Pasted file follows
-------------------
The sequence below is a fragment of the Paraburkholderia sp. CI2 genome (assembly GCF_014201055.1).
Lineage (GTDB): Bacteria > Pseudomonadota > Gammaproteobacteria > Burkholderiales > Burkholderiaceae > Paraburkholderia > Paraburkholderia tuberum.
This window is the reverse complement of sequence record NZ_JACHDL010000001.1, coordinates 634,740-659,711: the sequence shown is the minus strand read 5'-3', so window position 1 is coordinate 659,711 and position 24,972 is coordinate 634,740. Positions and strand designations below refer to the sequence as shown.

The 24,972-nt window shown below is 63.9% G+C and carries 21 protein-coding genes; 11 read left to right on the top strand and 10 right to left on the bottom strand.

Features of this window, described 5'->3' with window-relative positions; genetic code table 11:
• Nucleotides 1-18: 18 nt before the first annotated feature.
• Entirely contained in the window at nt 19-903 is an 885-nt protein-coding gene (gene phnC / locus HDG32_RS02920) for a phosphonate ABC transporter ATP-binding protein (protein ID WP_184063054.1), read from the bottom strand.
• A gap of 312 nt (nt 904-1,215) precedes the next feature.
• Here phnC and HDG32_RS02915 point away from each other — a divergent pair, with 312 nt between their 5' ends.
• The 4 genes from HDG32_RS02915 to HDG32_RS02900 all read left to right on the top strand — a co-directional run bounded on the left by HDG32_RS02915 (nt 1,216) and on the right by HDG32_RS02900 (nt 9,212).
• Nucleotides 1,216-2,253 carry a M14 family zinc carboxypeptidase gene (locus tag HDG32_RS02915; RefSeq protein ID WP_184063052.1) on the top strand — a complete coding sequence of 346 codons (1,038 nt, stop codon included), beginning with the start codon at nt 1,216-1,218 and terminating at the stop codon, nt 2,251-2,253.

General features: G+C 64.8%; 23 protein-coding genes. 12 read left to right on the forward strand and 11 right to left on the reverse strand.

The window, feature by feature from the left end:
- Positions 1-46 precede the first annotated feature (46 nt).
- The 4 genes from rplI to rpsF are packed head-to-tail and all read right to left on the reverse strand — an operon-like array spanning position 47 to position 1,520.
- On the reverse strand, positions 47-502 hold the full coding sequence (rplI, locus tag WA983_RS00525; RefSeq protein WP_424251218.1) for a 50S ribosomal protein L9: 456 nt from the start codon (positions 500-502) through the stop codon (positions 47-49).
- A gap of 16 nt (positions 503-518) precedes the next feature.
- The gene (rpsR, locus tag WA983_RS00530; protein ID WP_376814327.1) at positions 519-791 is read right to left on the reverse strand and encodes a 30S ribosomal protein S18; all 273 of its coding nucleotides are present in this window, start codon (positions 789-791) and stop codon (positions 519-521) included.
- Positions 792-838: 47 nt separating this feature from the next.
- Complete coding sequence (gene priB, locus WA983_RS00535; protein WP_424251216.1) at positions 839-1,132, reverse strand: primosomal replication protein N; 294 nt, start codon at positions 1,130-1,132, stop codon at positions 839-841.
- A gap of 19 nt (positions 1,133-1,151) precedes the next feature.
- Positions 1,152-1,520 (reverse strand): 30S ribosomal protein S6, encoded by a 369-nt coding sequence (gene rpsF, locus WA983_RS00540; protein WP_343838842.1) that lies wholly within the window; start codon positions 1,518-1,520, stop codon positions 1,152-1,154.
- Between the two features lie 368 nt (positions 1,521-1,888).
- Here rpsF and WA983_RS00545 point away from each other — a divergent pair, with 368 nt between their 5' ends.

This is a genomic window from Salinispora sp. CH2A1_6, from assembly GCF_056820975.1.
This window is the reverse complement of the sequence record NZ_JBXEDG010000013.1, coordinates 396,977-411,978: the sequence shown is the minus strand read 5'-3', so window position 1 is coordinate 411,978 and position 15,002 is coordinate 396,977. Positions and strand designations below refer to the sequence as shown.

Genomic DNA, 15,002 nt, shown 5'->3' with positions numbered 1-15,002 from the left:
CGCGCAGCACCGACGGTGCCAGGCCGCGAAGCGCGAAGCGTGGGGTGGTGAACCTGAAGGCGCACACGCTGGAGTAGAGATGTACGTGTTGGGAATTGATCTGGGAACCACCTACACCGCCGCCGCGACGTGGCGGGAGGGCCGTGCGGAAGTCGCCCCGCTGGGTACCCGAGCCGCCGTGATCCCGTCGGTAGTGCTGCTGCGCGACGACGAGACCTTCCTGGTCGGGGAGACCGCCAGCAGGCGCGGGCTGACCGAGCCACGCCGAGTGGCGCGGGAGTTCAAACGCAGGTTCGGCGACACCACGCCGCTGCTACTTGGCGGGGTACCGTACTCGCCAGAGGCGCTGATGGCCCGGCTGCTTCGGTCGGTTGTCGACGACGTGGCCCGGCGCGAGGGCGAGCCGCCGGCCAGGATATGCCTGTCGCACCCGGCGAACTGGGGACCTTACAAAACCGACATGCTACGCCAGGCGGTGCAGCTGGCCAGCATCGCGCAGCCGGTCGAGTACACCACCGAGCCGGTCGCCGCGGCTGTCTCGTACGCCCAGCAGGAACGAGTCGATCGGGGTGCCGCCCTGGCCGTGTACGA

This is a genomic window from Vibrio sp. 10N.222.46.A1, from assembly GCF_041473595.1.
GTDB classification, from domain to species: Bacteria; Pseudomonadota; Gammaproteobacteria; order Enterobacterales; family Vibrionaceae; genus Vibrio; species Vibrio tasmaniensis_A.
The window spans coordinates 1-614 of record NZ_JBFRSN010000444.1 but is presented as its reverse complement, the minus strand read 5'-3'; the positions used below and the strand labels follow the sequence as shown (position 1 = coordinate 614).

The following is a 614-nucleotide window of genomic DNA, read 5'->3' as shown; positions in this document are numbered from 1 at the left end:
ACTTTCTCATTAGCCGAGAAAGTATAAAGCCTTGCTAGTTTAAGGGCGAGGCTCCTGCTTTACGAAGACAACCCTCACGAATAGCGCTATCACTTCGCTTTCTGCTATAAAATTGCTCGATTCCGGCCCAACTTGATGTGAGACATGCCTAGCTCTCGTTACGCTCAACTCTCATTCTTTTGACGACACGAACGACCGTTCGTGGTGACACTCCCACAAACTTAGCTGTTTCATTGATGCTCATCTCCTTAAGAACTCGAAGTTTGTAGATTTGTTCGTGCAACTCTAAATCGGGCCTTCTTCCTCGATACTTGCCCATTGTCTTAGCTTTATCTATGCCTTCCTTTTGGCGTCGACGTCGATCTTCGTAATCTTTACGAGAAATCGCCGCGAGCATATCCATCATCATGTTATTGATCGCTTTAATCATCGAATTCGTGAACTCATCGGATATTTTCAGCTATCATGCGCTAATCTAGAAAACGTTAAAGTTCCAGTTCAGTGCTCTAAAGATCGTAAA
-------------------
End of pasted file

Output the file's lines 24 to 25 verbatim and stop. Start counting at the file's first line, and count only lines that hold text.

- Here rpsF and WA983_RS00545 point away from each other — a divergent pair, with 368 nt between their 5' ends.

This is a genomic window from Salinispora sp. CH2A1_6, from assembly GCF_056820975.1.